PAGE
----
The migration of Yoruba people to Hausa land have been attributed mostly to trade, trade has been their most common occupation and it has linked this two different people together even before the coming of the Europeans, although colonial rule have intensified the movement of more Yoruba people into Hausa land because of the man power the colonial government needed. According to Adegbola, migrants he asserts are able to break social rigidity which hinders economic development and therefore they introduce new skills, techniques of production and so on, which they had earlier gained during their migration career.12 New skills introduced by migrants in rural are learned by the indigenes through this inter relations are forged. Ajaegbu on the other hand opines that rural to urban migration are most frequent and partly reflects due to the wide range of ecological situation, population resource relationship and availability of various local resources and opportunity.13 This has prompted migration into places like Dutsin-ma as economic inter-dependence serves as a major factor for mutual co-existence. In the case of our study area, Yoruba people in Dutsin-ma have settled there for number of reasons, they came for mostly commercial purposes as widely seen across the town. The Yoruba migrants have established quite a number of commercial enterprises such as printing press, photography businesses. They have also ventured into artisanship like automobile repairs, iron bending and welding, among others.
Yoruba women also operate a number of food restaurants around Dutsin-ma such restaurants are popular joints enhancing intergroup contacts, more so they also specialized in tailoring and others. All these have served as a bond of unity in the town. The coming of the Yoruba people to Dutsin-ma can be seen as place which have provided better opportunity to their businesses and livelihood, introducing the local community to different dimension of entrepreneurship unlike the places they came from that have high competition.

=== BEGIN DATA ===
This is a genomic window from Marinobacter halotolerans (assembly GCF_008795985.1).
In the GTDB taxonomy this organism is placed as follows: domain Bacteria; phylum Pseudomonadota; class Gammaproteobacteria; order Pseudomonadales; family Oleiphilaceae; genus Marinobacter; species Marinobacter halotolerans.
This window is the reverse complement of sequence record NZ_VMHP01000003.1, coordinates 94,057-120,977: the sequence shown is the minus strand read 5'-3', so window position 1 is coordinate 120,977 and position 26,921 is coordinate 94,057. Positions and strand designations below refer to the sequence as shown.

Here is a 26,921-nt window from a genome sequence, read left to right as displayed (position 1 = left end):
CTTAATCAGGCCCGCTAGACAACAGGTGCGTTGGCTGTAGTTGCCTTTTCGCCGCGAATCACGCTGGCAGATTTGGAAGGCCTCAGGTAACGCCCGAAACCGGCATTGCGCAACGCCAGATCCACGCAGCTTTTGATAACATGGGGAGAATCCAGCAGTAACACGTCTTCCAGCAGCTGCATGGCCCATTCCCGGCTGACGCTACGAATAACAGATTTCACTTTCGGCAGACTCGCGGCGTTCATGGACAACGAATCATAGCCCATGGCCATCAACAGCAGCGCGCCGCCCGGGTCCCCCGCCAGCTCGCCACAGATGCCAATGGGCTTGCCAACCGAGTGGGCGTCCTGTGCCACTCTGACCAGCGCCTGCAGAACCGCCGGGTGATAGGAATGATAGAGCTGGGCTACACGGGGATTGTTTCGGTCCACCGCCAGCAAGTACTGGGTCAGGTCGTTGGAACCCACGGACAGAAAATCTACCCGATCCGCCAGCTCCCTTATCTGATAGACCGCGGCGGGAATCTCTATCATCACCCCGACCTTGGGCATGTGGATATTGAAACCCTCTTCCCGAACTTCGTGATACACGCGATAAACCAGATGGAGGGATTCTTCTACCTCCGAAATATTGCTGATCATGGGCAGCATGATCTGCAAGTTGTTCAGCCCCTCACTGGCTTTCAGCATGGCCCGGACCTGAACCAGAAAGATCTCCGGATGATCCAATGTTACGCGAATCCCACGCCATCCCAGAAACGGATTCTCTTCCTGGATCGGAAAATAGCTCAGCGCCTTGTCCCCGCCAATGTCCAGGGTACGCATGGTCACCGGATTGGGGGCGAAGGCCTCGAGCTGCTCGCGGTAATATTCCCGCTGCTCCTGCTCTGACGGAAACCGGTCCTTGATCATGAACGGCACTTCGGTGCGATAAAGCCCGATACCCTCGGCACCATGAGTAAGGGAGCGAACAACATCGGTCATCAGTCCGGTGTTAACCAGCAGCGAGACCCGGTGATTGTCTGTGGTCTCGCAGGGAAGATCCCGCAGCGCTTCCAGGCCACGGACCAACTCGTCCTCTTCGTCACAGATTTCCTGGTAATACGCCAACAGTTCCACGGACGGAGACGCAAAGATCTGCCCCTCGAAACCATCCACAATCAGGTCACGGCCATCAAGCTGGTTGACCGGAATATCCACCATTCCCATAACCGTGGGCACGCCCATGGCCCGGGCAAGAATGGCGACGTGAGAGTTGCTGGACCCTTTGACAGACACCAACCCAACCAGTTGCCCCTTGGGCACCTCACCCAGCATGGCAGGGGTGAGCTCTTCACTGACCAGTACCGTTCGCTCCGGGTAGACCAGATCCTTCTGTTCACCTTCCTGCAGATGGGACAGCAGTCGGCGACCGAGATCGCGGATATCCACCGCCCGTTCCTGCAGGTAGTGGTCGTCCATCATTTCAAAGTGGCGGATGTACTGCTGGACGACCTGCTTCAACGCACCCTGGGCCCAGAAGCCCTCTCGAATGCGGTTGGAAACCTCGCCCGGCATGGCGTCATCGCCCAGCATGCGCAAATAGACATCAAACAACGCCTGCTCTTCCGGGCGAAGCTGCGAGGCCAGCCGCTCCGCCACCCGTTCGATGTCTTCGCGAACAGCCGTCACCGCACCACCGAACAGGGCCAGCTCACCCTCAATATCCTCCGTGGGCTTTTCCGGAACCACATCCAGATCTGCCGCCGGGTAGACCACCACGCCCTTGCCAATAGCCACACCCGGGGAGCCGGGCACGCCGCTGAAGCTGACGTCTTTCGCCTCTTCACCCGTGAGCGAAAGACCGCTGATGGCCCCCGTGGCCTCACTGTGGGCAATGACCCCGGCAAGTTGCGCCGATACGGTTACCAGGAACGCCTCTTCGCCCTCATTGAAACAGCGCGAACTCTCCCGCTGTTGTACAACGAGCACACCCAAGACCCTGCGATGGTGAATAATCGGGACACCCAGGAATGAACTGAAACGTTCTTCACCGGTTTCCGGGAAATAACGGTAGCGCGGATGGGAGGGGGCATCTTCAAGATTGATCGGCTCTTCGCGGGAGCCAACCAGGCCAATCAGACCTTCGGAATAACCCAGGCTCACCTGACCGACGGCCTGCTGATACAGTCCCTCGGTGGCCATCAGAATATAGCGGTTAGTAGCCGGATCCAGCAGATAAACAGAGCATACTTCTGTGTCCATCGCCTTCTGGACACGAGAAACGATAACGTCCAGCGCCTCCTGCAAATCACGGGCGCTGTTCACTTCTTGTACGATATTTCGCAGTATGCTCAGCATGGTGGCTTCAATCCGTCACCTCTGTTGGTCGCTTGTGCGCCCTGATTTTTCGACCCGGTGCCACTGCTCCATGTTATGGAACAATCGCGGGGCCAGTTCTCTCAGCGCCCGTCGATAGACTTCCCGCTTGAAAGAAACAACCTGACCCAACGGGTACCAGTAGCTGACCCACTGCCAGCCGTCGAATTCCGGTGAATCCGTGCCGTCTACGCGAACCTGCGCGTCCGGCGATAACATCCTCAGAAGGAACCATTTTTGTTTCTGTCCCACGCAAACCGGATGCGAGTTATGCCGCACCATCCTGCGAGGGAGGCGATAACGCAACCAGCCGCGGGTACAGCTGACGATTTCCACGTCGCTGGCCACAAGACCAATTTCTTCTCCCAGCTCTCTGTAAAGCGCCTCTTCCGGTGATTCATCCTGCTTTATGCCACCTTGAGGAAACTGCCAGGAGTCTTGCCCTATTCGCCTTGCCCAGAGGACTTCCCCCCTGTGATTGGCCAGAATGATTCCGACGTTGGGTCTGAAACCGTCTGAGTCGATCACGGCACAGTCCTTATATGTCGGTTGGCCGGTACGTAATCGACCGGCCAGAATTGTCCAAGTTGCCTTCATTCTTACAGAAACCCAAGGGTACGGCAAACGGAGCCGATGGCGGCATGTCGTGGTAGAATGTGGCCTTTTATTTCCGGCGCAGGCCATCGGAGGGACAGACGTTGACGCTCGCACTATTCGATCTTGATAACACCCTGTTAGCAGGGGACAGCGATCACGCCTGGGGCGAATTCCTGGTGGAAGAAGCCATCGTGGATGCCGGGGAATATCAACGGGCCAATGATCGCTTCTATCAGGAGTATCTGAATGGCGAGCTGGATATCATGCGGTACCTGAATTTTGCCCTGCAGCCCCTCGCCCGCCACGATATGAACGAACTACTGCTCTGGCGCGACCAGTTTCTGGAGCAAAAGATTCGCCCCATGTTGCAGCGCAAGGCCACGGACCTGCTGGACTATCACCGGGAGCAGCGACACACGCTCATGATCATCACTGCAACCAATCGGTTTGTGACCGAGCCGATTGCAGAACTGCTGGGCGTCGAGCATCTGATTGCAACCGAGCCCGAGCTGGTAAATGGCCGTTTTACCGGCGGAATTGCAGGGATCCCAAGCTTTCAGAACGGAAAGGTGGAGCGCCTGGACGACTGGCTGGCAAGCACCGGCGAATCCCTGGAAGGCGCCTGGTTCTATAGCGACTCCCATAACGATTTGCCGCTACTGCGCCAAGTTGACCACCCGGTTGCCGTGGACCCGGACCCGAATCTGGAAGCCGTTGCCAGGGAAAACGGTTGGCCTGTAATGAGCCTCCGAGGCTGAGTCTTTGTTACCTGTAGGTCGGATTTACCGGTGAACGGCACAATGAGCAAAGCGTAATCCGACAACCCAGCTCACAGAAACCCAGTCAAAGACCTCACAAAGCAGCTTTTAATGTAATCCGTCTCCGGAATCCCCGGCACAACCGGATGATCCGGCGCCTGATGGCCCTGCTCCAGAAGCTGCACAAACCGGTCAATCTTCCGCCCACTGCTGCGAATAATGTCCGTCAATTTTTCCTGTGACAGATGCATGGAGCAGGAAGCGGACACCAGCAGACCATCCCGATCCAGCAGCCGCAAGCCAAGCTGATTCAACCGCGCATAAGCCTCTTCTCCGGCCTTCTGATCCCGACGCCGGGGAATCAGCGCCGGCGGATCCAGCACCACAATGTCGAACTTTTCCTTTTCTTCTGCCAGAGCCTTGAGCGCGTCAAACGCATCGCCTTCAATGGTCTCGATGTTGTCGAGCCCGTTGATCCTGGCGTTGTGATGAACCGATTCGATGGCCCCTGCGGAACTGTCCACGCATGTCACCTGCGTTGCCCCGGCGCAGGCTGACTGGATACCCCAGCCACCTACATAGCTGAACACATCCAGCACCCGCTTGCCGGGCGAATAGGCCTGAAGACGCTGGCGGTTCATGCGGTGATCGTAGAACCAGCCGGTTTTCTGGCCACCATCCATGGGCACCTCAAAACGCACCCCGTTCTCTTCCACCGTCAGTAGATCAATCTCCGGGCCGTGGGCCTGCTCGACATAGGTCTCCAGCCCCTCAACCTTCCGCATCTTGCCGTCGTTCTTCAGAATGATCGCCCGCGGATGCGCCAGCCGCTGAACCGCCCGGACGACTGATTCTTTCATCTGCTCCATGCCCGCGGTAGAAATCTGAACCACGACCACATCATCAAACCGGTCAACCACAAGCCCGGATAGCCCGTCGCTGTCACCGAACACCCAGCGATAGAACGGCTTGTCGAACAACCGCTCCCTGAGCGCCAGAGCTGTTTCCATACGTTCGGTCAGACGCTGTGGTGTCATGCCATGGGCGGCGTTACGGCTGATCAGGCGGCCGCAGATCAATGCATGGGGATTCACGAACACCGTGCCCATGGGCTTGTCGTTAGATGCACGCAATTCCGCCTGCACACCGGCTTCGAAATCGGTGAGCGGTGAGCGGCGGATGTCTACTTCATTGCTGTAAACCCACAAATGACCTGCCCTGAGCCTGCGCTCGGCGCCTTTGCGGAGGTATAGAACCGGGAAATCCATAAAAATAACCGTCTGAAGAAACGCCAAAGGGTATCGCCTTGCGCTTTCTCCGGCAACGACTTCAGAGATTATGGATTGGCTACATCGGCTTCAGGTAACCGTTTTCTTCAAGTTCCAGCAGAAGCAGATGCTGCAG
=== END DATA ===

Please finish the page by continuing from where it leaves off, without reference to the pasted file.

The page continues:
- STATEMENT OF THE RESEARCH PROBLEM
Statement of the research problem is the foundation of any research work; this is because every historical epoch has its peculiar problem. The choice of choosing this research is influenced by various factors, to list but a few among is:
Much had been written concerning migrants in different areas, societies and communities in Nigeria. However, only few works of historical relevance on migration which has led to inter-group relations have been done in areas of Dutsin-ma Local Government Area. Thus far, there have not been available written literature on Yoruba migrants in Dutsin-ma Local Government Area, this have made materials limited for the conduct of the research. The interest on how both Yoruba and Hausa have had cordial relationship over the years prompted the research on the subject matter in order to understand the case of Yoruba migrants in Dutsin-ma unlike other natures of inter-group relationships seen in other parts of Nigeria.
- AIM AND OBJECTIVES OF THE STUDY